Friday, January 14, 2011

Synopsiphobia - Fear of Writing A Synopsis


Writing a synopsis is one of the most grueling and intimidating aspects of the submission process. 

Query letters are easy compared to the dreaded 3-4 page synopsis that goes with your proposal. But this mini-novel is a very important part of the pitch for your manuscript.  

So making it the best you can possibly create is essential.


One major aspect to consider is format...

~ Not all agents or publishers accept the same type of synopsis.~


Some require a one-page, while others would like an "Extended Synopsis" of three or four pages.

They are generally written in PRESENT tense, THIRD PERSON.

~ This is regardless of your novel's POV.~

They are single spaced.

The top left-hand corner has your book title/name in the header. Some people also add the genre and word count.

There are three main sections: The Hook, The Background, The Stakes.

The Hook
Start with an exciting statement. What is the character's major dilemma or conflict? How might they react? You worry over the first sentence of your novel...do the same over  your synopsis.

The Background
Introduce your character with just enough info to make things clear. Who is the book about. What kind of person are they? Make sure they are sympathetic to your reader. Make them care what happens.

The Stakes
These are your plot points only list the MAJOR ones. List the public AND private stakes. Show how they escalate. Create tension.

Remember: This is NOT where you have cliff-hangers or questions. This is the whole story.

Finally don't forget the punctuation and grammar. This is a professional pitch for your product...polish it up.

There are many websites out there that offer more in-depth, step-by-step guides on the synopsis. One of the best is...Charlotte Dillon

Her website has a link to many winning synopses. Take a moment to check them out. What works for you...what doesn't?

The important thing is to keep in mind that this represents you as an author, so take the time to make it as clear, concise, and professional as possible.

Until next time...Go Write.

17 comments:

Katie Mills said...

Thanks! Couldn't have come at a better time!:)

Raquel Byrnes said...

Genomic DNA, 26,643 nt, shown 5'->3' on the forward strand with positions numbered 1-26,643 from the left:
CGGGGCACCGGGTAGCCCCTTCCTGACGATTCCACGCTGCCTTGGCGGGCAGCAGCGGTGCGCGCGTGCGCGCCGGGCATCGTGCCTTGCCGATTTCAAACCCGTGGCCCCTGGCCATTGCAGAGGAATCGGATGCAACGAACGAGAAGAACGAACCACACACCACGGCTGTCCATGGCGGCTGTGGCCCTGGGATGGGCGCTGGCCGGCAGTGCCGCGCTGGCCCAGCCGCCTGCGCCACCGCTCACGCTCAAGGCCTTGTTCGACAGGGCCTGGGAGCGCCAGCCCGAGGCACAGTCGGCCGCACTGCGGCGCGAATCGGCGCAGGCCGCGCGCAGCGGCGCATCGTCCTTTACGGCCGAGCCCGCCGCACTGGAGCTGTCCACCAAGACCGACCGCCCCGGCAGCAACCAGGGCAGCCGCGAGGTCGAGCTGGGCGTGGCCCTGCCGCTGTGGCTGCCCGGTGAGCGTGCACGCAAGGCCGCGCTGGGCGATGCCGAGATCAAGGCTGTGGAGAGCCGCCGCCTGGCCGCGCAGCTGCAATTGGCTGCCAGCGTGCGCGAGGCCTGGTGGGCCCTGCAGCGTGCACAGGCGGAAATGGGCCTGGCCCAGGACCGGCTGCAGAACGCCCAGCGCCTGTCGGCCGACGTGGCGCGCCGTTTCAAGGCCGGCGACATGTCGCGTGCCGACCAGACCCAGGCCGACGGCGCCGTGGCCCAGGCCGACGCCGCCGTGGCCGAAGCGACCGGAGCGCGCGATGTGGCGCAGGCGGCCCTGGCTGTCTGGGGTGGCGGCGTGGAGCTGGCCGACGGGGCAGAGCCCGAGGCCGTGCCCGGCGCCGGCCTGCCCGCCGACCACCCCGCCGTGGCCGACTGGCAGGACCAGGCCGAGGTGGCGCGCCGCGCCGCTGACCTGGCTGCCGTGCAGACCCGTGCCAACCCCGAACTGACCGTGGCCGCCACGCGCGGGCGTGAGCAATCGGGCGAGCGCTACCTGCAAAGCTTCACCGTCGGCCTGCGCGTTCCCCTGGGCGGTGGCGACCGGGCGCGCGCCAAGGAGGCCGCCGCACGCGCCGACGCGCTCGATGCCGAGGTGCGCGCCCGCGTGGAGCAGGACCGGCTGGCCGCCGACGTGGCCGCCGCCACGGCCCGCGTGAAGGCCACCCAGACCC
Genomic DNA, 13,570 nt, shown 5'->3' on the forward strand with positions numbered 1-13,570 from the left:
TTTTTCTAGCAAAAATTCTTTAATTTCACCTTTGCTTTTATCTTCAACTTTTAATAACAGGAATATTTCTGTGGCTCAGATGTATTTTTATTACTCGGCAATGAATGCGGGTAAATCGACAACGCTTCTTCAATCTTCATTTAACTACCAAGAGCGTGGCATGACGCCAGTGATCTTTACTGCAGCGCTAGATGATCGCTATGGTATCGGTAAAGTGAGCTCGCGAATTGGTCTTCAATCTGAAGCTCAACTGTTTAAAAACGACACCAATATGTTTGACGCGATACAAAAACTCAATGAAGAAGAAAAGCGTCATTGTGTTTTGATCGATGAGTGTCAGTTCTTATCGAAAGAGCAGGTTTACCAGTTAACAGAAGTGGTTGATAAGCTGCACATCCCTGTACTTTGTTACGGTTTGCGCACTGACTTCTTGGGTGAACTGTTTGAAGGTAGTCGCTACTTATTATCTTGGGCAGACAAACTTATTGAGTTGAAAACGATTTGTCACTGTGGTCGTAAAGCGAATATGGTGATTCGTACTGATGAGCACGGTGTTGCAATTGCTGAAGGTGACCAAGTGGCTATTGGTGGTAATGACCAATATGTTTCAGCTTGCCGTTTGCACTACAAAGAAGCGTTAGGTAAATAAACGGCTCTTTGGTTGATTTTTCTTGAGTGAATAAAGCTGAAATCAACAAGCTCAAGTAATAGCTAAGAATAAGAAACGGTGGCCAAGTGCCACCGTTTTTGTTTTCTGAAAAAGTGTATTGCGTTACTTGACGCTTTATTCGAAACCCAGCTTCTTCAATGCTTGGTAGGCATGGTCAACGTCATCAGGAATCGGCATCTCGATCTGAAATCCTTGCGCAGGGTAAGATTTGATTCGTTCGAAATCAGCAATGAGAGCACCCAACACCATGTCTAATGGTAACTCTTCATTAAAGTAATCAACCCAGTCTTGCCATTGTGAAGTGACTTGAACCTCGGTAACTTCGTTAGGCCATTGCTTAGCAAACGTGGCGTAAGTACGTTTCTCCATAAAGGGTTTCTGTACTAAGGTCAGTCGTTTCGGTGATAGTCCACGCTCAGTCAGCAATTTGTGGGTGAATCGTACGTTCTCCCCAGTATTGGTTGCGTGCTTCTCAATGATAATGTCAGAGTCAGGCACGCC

You're welcome! Good luck with your request from the agent...woo hoo!

Roland D. Yeomans said...

Synopsis -- the first syllable says it all -- to ask us to write one is a sin! You've done an excellent post on how to write one well. Most agents I've noticed want the dreaded one page synopsis! Ouch.

KarenG said...

Wonderful outline of how to write a synopsis! You're right, I think they are harder to do than a query.

Alex J. Cavanaugh said...

Sometimes they want an outline instead, and that's different as well!

Lydia K said...

I have this diagnosis. Unfortunately, I treat it by running in the other direction and procrastinating with passion.

Stephanie said...

I hate hate hate writing a synopsis!! But, it's just one of those things we have to suck up and do!!

And thanks for posting my blogfest on your side bar!!!

Elizabeth Mueller said...

Great, Great post! I'm still scared of the synopsis! Brrrr.... But It's challenging and fun at the same time!

Have a great weekend!

~Elizabeth :)

Jamie Gibbs (Mithril Wisdom) said...

Excellent advice, Raquel. I'd be way too tempted to leave some cliffhanger in the synopsis; it feels weird telling the whole story in such a short block of text to someone, hehe.

Raquel Byrnes said...

Roland - You are too funny! "Sin" and you are right about agents...but when they submit to editors, they want an extended synopsis in the proposal package.

Karen G - Here, here!

Alex - Ooh, outlines. Thanks for the info...I didn't know that.

Lydia - If you find the cure for procrastination, let me know. =)

Stephanie - Well said. Just do it!

Elizabeth - Right back atcha...have a great weekend.

Jamie - I know! The cliffhanger and the rhetorical question are two of my favorites...bleh!

Susan Gourley/Kelley said...

I hate writing the synopsis writing too. Thanks for the tips.

Hart Johnson said...

Holy cow! This is 1000 X better than any version of this I've seen. I have a file of forever reference posts and you have just MADE IT! (though i think something else of yours is there already)--but this is something I only had a vague idea on, so this helps a TON.

Cindy R. Wilson said...

Good tips, thanks! I always dread writing these so I'll take all the advice I can get.

erica and christy said...

Thanks! I'm not at the point of being ready to write one of these, but I've had friends who were and asked me about them. One day I'll be ready and will remember this post! Christy

Jeanette Levellie said...

Excellent article, Raquel! Thank you for taking the dread out of this task.

I found you on Hartline's blog. Signing up to follow you now...

Blessings,
Jen

DEZMOND said...

ah, I'm definitely not suffering from that illness :) I love writing synopsis. I'm a professional book translator, and since I never like the synopsis we get with the books we buy for publishing in our country, I always write a new, more enticing synopsis for the back covers and marketing purposes and to better sell our books.

Michael Offutt said...

Thank you for the advice on this Raquel. I have struggled with the proper formatting of a synopsis for some time.